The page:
The basic logic of the method for inferring the value added of bank services is intuitive. First, consider cases where a bank performs a transaction that earns it interest or fees, such as making a loan or underwriting a derivatives contract. We can ascertain what the bank would have to pay (in terms of either interest or fees) to purchase in the market a financial instrument of the same risk characteristics.3 Subtracting the value of, or interest on, the comparable market security from total income allows one to infer the implicit revenue the bank earns for services above and beyond investing passively in market securities. An analogous adjustment applies for transactions on which banks pay rather than receive interest or fees, such as those related to depositors.

The net income of a financial firm after these adjustments is a correct measure of its contribution to economic output. These adjustments strip out both risk-based returns and distortions due to explicit or implicit government subsidies. The adjusted financial sector output counts the value added of risk management but not gains from risk bearing.4 A bank will not be counted as producing more services merely because it holds more risky assets or underwrites more risky derivatives off the balance sheet, or obtains more funding through short-term debt. By comparison, if the bank arranges a suitable set of financial contracts that together deliver a customer a more desirable cash flow, then the risk-adjusted net income will capture the value added of the bank’s risk management services. If a bank under-prices risky contracts it underwrites to take advantage of government subsidy, it will be counted as producing a lower value of services.

Unfortunately, this approach is not used in the current system of GDP accounting. Currently, statisticians count banks as producing value simply by holding more risky assets, and they count all fee income as value added even if the fees simply compensate banks for bearing risks (for example, underwriting fees often contain the option value of price guarantees). This method would count “the bank that did nothing” as producing lots of services, and the more credit and liquidity risk it took on, the more productive it would become.

In my recent work with Susanto Basu and Robert Inklaar, we show that this problem is sizeable (see Basu et al. 2011). We modify the official measure in the US so that banks are no longer credited for passively receiving risk-based income.5 Making conservative assumptions, we show that the current official method overestimates the service output of the commercial banking industry by at least 21% (amounting to $116.8 billion in 2007:Q4 for example) and GDP by 0.3% ($52.9 billion in 2007:Q4 for example) between 1997 and 2007. The overstatement to GDP is mitigated because when the customer is another company, the official method simply re-assigns the firm’s value added to its bank, leaving GDP unchanged. As Figure 1 (reproduced from Figure 4 in our research) shows, the overstatement comes from counting term and credit risk premium earned by banks as part of their value added. (Banks’ assets, especially loans, are longer-dated and more risky than their liabilities.).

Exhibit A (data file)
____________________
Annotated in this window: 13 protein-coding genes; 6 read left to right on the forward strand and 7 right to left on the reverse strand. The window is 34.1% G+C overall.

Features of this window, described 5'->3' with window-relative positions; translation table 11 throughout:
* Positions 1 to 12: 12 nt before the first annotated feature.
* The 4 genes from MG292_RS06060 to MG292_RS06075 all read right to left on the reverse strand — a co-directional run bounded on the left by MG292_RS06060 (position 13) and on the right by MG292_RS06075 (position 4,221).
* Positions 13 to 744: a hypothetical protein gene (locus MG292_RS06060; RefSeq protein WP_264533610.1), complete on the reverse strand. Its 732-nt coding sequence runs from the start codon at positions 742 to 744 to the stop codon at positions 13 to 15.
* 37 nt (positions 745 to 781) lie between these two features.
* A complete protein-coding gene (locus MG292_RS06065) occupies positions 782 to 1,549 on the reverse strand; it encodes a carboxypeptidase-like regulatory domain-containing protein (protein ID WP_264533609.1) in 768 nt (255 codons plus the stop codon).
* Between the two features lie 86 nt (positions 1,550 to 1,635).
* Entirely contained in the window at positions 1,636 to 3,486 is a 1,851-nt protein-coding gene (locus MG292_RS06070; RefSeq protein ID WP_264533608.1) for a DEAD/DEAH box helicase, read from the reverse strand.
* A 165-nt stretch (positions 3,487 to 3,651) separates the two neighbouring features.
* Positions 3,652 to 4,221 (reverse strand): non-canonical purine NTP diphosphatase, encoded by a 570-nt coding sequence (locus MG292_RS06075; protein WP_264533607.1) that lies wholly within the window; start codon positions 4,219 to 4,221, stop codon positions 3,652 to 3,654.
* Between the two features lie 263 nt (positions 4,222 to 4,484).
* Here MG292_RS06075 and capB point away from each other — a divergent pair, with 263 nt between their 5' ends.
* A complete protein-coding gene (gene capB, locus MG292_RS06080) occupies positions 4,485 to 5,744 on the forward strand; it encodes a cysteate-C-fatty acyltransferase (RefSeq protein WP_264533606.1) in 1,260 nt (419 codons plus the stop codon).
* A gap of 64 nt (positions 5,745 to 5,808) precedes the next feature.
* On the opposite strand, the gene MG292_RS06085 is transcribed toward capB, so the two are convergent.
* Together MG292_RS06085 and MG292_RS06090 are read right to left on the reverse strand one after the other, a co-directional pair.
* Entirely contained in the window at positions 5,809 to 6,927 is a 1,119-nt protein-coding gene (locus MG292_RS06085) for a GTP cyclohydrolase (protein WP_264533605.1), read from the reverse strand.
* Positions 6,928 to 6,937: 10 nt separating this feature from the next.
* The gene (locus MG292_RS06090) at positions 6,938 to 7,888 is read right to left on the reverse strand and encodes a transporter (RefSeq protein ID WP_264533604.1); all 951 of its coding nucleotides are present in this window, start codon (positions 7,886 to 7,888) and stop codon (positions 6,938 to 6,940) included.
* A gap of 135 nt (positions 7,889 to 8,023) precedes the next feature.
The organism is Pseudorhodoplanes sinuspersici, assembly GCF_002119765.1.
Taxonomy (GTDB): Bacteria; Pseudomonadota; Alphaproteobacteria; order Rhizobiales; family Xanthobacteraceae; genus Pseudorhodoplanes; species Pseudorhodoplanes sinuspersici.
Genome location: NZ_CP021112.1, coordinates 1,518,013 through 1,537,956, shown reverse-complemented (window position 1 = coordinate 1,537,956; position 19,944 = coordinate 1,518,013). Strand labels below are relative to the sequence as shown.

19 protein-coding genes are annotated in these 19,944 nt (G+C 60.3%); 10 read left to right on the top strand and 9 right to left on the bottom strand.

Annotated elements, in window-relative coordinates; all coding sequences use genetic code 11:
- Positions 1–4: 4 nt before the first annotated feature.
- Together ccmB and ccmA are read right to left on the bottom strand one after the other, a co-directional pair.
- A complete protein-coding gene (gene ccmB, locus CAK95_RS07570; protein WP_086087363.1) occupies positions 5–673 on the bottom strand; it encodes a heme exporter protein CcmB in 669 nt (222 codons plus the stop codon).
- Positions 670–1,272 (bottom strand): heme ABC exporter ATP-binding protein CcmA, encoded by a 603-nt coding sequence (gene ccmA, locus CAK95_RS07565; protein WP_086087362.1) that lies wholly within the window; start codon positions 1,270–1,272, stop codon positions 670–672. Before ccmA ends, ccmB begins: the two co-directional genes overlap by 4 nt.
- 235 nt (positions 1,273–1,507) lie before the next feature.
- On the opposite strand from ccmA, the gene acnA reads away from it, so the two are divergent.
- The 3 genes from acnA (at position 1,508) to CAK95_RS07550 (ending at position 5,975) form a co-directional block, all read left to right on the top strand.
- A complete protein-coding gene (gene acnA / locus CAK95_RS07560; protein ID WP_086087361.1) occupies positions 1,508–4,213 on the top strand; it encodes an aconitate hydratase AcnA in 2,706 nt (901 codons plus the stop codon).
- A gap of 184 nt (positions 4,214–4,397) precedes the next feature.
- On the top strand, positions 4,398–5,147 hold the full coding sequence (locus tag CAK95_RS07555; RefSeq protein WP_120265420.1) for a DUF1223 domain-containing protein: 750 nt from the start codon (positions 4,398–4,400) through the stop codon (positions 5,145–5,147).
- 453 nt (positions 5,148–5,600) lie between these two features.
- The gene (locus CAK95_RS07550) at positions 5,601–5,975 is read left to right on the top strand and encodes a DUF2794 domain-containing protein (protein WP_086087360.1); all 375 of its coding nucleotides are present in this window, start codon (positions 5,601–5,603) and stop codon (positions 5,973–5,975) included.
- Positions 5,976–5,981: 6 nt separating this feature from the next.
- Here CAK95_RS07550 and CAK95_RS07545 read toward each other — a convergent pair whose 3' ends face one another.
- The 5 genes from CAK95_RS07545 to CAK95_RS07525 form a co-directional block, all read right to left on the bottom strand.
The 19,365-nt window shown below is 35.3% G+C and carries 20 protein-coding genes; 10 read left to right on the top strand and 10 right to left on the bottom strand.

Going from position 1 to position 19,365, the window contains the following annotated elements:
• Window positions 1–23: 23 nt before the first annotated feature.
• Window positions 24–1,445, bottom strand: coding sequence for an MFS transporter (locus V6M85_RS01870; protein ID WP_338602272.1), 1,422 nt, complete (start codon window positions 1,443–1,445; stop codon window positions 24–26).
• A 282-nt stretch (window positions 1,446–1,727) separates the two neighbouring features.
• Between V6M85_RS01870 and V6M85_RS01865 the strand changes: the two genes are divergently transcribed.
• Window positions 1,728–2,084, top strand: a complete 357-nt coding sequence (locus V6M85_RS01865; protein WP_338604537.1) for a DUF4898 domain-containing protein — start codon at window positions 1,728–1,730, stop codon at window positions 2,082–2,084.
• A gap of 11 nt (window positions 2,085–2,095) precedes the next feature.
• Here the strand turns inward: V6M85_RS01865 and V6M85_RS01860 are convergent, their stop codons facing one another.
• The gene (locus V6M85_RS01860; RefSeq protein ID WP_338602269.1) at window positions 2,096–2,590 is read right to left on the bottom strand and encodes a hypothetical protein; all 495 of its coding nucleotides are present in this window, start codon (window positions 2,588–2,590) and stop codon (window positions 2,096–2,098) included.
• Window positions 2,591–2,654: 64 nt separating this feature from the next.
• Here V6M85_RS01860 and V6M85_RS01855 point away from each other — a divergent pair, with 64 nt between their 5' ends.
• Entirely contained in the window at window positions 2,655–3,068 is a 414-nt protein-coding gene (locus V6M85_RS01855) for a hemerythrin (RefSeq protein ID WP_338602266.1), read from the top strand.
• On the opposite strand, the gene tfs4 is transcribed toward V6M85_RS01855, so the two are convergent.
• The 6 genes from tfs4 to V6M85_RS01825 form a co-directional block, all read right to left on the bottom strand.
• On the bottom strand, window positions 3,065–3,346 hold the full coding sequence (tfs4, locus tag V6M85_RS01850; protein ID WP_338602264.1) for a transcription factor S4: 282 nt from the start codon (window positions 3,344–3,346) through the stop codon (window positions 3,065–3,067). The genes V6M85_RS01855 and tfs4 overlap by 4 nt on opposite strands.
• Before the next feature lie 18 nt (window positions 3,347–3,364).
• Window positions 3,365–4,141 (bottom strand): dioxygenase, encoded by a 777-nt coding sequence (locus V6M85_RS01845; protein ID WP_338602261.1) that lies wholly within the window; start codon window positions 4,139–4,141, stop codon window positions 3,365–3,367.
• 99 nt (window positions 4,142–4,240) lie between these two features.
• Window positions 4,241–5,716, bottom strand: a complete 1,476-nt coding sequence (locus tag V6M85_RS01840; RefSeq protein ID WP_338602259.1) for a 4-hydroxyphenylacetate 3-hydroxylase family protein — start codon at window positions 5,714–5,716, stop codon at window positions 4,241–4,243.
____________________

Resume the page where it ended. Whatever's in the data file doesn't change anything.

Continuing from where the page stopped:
Figure 1. Imputed output of US commercial banks and risk compensation at current prices (1997 Q2 – 2007 Q4, $ billions)

Notes: “Deposit services” equals deposit service spread (cf. Figure 3 in Basu et al. 2011) times quarterly average deposit balance (see equation 7); “Loan services” equals loan service spead (cf. Figure 3) times quarterly average loan balance (equation 5), at all banks. “Term risk compensation” denotes the value of returns on loans and deposits due to maturities longer than 3 months. “Default risk compensation” denotes the value of pure default risk-based returns on loans.

One compelling indicator of the soundness of the risk-adjusted method is that the resulting estimates of bank value added imply more plausible estimates of the income share of capital and the return on fixed capital in the banking industry. As Table 1 shows, when